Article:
Yesterday (July 8, 2019), the Health Ministry (KKM) shared a screenshot of an Instagram account that sold a â€˜drugâ€™ claiming to treat short-sightedness.
KKM has denied that there is no such thing as a ‘drug’ for shortsightedness.
Tiada ubat untuk merawat rabun. Ubat yang diberikan doktor hanya untuk mengawal masalah mata rabun dan TIDAK dijual dalam talian (online).
Jika anda mengalami masalah mata termasuk rabun, jumpa doktor untuk pemeriksaan.
Jangan beli ubat sesuka hati terutama online. pic.twitter.com/W6OeOagfNG
â€” KKMPutrajaya (@KKMPutrajaya) July 8, 2019
There is no medicine to treat shortsightedness. Medicine that is given by doctors only help to control short-sightedness and are NOT sold online.
If you have an eye problem including short-sightedness, please visit a doctor for a check-up.
Donâ€™t buy easily buy medicine especially online.
Unfortunately, the Instagram account has been removed now.
Though the question that arose in Twitterjaya was, how come it was KKM approved?
Dah check personally on kkm website. Its valid gaisssss. Mmg ada kkm approved. U guys better check dlu. pic.twitter.com/Lyff6vHDmN
â€” Ø®ÙŽÙŠØ±ÙˆÙ†ÙŠØ³Ø§🥀 (@Nieysa_Mokhtar) July 8, 2019
I checked personally on KKM’s website. It’s valid guys. It is KKM approved. You guys better check first.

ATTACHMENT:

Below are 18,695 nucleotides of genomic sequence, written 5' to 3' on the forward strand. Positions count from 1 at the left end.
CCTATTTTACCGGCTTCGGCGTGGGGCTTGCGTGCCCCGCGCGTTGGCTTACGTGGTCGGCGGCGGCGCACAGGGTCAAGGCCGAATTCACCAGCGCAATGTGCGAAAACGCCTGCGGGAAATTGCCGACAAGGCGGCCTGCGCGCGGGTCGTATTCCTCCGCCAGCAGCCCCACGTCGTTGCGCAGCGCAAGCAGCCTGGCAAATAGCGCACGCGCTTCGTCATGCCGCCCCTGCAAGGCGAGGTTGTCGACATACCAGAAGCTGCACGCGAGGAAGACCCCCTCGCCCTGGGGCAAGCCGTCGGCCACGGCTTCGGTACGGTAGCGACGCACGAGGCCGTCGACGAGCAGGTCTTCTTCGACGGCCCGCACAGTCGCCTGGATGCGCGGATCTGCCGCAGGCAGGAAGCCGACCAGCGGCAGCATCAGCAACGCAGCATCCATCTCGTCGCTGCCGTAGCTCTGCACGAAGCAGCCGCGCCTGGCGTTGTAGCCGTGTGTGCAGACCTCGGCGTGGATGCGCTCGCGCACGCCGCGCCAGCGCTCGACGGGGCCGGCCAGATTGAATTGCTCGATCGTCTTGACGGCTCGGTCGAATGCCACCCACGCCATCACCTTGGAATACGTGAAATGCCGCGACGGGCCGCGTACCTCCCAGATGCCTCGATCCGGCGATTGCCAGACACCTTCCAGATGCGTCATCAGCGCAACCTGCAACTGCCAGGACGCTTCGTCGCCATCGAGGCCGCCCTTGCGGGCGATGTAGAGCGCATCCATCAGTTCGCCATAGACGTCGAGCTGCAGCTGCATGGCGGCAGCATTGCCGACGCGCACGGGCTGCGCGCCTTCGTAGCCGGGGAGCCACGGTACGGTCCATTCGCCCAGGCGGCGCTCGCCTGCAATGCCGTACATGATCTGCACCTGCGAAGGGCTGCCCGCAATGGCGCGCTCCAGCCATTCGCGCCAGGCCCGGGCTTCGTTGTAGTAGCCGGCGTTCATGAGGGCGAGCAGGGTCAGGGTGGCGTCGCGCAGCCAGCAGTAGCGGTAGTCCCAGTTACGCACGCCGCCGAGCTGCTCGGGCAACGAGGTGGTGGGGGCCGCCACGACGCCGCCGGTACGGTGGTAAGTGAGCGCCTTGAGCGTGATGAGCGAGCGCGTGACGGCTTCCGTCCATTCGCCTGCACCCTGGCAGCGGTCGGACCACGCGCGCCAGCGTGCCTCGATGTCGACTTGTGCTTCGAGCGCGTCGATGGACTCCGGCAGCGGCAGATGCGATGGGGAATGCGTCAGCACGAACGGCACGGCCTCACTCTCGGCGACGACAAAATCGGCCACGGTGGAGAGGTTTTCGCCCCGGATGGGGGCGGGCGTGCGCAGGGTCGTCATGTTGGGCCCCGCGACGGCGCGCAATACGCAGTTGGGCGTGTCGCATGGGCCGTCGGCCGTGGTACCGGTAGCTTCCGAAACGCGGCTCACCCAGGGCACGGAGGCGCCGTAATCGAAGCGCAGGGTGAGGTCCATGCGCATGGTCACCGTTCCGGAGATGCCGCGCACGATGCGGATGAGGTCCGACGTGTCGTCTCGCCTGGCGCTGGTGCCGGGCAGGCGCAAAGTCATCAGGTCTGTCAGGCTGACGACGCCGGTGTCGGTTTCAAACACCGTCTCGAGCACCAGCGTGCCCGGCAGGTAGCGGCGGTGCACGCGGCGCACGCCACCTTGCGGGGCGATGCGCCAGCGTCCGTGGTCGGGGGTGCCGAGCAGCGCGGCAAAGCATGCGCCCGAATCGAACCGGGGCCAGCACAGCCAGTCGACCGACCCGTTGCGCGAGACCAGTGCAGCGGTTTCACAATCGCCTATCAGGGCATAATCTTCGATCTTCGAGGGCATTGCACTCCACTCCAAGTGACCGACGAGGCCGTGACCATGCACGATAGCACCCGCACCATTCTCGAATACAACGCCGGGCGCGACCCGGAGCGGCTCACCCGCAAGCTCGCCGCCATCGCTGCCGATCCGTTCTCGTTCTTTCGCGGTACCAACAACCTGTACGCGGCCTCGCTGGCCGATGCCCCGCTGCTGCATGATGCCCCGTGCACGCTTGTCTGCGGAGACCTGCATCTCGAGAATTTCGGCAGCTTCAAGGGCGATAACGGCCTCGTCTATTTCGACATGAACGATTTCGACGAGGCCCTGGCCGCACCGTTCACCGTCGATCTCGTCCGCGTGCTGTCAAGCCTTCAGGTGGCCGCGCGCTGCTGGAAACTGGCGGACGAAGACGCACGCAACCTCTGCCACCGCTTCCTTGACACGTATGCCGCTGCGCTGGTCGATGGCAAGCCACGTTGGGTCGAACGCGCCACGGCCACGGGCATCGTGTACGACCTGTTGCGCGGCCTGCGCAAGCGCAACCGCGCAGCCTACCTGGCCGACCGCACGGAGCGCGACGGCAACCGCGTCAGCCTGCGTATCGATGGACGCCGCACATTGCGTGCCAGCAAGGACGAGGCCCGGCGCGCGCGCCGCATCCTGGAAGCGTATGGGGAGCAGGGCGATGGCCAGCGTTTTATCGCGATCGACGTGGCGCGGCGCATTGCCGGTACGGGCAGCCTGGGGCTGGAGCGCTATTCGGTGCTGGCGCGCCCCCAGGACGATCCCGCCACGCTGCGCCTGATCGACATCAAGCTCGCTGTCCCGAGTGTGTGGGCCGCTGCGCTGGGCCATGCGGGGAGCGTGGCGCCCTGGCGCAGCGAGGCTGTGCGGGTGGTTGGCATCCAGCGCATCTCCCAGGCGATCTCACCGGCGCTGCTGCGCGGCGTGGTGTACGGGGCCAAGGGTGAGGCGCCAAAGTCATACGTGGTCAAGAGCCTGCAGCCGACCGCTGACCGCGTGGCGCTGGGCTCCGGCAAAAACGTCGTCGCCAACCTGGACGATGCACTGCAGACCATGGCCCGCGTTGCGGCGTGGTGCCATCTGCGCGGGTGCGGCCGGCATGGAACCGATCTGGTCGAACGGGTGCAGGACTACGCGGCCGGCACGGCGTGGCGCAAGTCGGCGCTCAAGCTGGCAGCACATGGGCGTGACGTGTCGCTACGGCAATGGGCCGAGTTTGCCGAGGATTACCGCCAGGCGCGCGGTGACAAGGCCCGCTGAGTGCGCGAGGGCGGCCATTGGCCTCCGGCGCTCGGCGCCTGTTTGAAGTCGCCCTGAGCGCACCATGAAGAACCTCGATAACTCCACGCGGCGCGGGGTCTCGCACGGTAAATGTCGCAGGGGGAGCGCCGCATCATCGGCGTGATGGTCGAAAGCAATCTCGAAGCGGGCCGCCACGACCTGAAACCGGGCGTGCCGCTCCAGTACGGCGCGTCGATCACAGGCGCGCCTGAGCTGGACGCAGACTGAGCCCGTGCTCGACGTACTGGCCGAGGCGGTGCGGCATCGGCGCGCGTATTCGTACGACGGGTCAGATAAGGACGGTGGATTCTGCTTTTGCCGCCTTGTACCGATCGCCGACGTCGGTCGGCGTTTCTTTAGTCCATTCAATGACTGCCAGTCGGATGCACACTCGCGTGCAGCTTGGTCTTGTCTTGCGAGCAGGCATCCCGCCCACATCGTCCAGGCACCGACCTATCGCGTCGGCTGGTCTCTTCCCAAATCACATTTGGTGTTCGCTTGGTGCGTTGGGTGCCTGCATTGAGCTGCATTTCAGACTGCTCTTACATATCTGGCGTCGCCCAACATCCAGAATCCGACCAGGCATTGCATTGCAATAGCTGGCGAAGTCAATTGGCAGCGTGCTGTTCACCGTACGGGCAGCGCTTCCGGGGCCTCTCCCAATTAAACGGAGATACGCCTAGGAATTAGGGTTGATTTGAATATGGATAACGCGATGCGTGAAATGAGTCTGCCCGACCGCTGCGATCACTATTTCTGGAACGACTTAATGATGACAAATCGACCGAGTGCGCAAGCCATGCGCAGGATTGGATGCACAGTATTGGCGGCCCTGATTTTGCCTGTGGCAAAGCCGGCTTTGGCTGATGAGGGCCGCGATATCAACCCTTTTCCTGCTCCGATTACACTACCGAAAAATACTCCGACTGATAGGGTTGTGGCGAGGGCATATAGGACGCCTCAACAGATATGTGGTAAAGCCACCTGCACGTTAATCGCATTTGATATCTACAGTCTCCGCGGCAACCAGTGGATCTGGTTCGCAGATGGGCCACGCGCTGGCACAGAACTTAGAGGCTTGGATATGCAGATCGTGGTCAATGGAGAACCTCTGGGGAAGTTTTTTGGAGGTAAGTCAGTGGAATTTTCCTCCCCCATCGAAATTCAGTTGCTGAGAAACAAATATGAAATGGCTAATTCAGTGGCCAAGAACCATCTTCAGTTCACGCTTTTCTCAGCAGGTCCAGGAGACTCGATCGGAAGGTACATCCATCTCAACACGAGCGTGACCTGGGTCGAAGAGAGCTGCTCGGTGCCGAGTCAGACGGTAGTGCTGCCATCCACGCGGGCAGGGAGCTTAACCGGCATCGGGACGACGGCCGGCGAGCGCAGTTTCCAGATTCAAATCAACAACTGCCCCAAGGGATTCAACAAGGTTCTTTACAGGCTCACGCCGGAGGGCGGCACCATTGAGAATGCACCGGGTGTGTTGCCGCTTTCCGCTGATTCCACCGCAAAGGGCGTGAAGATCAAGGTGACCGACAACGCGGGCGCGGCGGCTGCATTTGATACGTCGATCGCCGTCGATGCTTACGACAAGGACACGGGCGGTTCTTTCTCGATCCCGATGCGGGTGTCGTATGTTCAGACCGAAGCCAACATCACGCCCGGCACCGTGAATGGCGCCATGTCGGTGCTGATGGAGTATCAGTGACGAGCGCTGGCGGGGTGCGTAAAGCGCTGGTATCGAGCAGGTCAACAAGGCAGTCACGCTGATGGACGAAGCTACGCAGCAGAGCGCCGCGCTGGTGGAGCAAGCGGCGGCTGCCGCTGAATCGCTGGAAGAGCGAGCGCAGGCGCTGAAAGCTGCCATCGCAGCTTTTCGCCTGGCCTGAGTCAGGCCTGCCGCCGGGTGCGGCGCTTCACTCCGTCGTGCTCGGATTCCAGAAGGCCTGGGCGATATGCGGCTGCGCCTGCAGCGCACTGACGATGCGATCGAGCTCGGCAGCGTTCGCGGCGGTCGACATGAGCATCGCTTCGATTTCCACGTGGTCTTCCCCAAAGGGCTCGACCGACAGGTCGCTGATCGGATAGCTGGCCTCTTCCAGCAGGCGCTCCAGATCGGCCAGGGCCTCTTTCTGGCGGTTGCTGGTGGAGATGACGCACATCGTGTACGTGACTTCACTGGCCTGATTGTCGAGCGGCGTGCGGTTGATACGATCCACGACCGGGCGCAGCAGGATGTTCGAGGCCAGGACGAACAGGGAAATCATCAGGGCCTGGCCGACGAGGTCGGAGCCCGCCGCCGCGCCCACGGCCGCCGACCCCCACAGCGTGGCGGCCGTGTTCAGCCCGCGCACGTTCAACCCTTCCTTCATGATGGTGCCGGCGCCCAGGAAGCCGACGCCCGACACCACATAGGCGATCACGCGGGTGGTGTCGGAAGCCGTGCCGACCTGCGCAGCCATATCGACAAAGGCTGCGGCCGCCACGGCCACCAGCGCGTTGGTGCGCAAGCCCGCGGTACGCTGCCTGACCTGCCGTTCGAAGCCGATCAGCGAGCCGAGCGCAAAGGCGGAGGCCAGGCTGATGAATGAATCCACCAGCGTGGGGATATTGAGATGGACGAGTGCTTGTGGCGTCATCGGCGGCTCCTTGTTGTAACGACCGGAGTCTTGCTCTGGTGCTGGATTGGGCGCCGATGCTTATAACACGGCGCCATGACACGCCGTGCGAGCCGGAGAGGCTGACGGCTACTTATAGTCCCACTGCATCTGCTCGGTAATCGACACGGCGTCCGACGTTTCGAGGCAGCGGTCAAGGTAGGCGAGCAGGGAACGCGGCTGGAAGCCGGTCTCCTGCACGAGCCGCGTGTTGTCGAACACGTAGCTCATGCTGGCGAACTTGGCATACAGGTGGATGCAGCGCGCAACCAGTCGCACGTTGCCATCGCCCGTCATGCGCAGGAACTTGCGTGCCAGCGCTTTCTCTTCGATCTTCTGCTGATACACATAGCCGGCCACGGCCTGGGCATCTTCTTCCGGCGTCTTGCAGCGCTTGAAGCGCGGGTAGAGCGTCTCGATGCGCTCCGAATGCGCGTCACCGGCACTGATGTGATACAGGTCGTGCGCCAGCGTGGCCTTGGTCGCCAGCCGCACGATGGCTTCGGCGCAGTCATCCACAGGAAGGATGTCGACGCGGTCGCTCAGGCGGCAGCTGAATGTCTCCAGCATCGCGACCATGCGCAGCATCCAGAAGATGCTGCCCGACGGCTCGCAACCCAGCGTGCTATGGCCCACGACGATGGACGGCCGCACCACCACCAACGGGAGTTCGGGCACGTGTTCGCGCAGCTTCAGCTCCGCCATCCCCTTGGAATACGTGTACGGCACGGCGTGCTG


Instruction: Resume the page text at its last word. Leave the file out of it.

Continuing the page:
Funny enough we googled the drug shared on Twitter too.
And yes! It does have KKM approval under a company registered in Kedah.
Basically, the reason why this product was KKM approved is that all its active ingredients are extracted from natural ingredients like tomatoes, avocados and wild carrots.
A netizen then cleverly raised how actually, what the company violated was their statement â€œovercome your shortsightedness and astigmatism within at least 2 weeks.â€
Melanggar akta iklan ubat & dia register sebagai produk tradisional (T) pic.twitter.com/ZQFXM7kUUg
â€” RÎžDZÎ› (@redzahanif) July 8, 2019
It goes against the drug advertising act & they registered the product as a traditional medicine
According to the Medicines (Advertisement and Sale) Act 1956, advertising drugs that cure eye problems do fall as a violation of the act.
There are 19 other diseases a drug is not supposed to advertise for.
So what is shortsightedness? And can drugs really help?
Shortsightedness also is known as myopia clinically, is an abnormality of the eyeball that grows too long from front to back.
Hence, to correct this issue, patients need to undergo something called refractive surgery.
The most common refractive surgery we millennials know of is LASIK short for Laser-assisted in situ keratomileusis.
This surgery helps refocuses light onto the retina.
Or you can sharpen your eyesight by increasing your carrot and tomato intake ya’ll!
(Ironically like what that supplement was selling)
Because sorry, there are no drugs or medicine that you can eat to lengthen your eyeballs or give you perfect vision.
Or even easier, stick to wearing your spectacles 😉.